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Paging Doctor Fate: Meet DC's Sorcerer Superhero

Paging Doctor Fate: Meet DC's Sorcerer Superhero

By Joshua Lapin-Bertone Thursday, October 13th, 2022

The latest Black Adam trailer has hyped us all up for the film’s upcoming release, but it’s also raised some question. For example, why is James Bond wearing a cape and helmet? (What can I say, sometimes you go from a Goldeneye to a golden dome.)

For those who don’t know, Pierce Brosnan will be playing the spellcasting superhero Doctor Fate. He might not have the name recognition that Superman, Batman and Wonder Woman have, but Doctor Fate is easily one of the most powerful heroes in the DC Universe. To get us ready for his big screen debut in Black Adam, let’s get to know the Justice Society’s resident sorcerer.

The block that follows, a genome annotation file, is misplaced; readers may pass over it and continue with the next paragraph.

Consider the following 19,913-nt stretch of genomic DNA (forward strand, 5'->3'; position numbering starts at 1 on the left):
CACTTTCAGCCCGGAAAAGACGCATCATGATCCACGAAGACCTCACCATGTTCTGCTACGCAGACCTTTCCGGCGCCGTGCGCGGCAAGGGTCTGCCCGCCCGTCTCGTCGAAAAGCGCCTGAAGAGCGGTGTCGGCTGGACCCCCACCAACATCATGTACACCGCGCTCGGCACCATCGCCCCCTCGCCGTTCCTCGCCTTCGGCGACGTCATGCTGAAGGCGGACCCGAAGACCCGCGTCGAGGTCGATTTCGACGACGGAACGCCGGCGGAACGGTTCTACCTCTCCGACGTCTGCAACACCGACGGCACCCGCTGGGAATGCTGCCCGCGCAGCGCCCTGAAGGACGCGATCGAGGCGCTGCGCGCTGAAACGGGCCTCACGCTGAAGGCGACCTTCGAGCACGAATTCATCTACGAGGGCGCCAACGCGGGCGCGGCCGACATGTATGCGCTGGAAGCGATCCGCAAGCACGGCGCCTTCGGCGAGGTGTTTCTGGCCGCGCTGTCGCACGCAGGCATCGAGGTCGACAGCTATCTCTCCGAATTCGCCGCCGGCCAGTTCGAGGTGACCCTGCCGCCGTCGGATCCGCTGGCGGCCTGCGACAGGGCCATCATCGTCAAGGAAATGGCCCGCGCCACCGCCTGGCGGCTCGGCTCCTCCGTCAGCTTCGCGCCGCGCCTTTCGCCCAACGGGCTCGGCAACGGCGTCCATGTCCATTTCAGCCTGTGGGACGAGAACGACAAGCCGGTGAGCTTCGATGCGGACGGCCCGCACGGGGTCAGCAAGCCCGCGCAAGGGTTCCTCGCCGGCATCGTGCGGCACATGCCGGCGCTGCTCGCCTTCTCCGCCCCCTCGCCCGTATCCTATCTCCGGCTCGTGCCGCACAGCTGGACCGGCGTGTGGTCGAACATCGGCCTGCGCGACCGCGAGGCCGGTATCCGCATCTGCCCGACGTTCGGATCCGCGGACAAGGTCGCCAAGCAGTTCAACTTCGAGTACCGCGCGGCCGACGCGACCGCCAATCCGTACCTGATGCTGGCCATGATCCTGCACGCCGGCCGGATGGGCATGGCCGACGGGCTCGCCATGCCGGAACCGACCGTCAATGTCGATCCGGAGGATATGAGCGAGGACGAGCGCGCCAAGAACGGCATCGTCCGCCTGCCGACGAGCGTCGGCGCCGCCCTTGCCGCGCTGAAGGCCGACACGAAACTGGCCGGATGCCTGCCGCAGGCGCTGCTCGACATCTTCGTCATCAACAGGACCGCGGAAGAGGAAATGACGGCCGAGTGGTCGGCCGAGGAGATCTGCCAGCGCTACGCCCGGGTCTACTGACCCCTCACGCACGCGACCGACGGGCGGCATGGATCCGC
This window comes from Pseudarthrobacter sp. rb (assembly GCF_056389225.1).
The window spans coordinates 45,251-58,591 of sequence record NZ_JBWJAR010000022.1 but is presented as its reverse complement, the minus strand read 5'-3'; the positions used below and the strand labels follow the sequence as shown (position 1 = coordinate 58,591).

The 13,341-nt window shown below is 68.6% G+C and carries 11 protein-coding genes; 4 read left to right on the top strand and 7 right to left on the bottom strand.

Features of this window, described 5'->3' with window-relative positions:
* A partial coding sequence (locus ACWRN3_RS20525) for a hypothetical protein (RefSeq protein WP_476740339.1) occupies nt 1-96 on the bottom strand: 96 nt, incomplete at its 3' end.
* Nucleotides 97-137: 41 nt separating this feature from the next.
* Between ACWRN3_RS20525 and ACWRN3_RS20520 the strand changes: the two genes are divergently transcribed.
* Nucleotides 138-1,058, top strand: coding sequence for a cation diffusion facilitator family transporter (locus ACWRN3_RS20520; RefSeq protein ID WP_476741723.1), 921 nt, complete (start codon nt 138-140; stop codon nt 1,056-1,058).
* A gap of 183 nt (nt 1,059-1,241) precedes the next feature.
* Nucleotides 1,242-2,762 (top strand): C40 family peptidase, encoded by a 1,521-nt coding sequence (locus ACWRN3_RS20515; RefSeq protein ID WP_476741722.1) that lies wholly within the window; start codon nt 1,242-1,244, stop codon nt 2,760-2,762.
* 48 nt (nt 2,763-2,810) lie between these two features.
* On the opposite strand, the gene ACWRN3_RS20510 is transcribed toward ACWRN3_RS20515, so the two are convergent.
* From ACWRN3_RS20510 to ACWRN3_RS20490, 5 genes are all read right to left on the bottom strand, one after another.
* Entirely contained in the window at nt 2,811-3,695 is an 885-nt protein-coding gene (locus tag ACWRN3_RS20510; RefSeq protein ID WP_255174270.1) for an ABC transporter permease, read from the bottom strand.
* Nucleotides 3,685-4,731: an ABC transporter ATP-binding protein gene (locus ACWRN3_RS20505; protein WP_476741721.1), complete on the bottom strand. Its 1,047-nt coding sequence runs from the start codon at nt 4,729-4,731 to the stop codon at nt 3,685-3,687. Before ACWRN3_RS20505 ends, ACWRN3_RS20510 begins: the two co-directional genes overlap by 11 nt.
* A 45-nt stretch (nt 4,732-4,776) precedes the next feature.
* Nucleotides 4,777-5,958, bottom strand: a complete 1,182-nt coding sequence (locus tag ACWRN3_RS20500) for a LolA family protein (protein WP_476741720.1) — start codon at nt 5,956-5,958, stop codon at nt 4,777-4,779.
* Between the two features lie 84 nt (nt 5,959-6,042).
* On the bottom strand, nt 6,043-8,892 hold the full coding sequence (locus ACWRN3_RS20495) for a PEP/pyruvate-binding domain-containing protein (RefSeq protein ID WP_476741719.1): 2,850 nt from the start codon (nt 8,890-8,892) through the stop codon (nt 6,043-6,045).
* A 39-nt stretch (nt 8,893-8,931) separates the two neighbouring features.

There have been a few different incarnations of Doctor Fate over the years, but let’s focus on Kent Nelson, since he’s the original and the version we’ll be seeing in Black Adam. Some of Kent’s magic abilities stem from his time studying under the cosmic being Nabu, while some have been augmented by his magic artifacts. For example, the Amulet of Anubis holds a lot of power—it can trap souls and it harbors its own pocket dimension. The Helmet of Fate can grant its wearer cosmic awareness and enhance their magical abilities, but donning it comes with a price—you have to share your body with Nabu (more on that arrangement later). 

Now, before we go any further, I know what some of you are thinking. A sorcerer superhero with a cloak, an amulet and a doctor moniker? Well, before you rush to judgement, you should know that Doctor Fate predates that marvelous yet strange superhero by over twenty years. In fact, Doctor Fate first appeared in 1940, predating many of DC’s most iconic heroes and villains. Consider him an elder statesman within the DC Universe.